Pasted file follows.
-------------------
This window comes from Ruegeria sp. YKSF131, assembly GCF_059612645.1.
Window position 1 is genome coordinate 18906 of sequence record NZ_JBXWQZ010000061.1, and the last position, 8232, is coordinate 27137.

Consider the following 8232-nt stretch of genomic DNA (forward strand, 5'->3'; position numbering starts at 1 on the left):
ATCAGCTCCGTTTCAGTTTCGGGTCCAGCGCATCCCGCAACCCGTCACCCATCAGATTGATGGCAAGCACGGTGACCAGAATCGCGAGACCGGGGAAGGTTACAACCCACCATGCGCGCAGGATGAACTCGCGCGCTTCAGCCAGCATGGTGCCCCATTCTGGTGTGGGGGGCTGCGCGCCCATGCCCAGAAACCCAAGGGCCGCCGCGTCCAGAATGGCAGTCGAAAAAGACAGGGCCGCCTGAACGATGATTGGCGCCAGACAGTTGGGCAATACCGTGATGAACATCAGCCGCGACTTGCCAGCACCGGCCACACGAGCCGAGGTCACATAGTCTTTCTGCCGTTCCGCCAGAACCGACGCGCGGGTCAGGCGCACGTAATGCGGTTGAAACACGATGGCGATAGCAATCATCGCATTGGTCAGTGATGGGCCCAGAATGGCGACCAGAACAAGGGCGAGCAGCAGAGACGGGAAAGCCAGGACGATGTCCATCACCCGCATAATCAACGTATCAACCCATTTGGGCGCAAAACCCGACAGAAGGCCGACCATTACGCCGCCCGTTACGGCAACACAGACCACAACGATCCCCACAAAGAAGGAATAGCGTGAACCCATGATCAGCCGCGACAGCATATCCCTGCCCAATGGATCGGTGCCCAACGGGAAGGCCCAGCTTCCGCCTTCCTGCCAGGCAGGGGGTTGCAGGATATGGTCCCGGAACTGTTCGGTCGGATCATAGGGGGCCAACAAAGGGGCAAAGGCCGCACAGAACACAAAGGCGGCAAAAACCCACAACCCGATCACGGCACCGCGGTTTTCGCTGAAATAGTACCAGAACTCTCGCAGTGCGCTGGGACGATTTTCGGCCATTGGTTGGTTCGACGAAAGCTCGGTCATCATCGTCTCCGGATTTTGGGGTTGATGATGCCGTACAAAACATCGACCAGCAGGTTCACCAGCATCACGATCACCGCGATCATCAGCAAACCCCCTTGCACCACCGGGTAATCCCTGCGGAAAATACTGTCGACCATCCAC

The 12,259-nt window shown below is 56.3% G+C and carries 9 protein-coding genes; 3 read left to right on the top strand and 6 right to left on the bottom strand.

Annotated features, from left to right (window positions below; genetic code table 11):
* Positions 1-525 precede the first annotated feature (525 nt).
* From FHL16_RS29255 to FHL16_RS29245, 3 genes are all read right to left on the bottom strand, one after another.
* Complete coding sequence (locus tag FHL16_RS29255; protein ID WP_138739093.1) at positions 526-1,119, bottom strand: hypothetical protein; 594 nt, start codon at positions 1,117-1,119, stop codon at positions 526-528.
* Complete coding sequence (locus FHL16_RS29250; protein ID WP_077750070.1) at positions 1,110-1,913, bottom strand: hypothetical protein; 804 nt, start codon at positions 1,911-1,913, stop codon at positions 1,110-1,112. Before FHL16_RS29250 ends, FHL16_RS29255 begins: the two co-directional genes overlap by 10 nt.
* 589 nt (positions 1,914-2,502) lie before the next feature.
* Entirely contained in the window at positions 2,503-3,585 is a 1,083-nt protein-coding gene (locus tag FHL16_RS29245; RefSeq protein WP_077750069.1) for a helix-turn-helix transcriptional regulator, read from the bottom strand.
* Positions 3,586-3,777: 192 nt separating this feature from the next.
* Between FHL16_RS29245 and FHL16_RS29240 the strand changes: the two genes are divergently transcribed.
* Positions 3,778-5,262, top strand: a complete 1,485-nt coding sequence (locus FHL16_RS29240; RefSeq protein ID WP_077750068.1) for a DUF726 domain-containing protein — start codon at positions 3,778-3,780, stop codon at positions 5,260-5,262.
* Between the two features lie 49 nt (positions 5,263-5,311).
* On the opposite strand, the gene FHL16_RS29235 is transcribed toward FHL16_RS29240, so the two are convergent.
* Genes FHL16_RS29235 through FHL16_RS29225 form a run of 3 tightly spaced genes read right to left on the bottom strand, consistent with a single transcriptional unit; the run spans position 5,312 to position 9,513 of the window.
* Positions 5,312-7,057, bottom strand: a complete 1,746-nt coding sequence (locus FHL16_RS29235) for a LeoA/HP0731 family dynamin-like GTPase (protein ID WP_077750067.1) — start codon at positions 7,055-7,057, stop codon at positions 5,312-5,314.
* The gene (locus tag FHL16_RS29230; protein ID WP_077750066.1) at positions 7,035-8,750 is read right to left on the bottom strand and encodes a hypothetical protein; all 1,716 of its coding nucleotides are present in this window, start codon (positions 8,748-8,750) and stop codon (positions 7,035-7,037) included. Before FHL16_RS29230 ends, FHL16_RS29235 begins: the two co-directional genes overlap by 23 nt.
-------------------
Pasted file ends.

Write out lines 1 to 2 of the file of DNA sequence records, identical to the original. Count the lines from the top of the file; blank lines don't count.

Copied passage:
This window comes from Ruegeria sp. YKSF131, assembly GCF_059612645.1.
Window position 1 is genome coordinate 18906 of sequence record NZ_JBXWQZ010000061.1, and the last position, 8232, is coordinate 27137.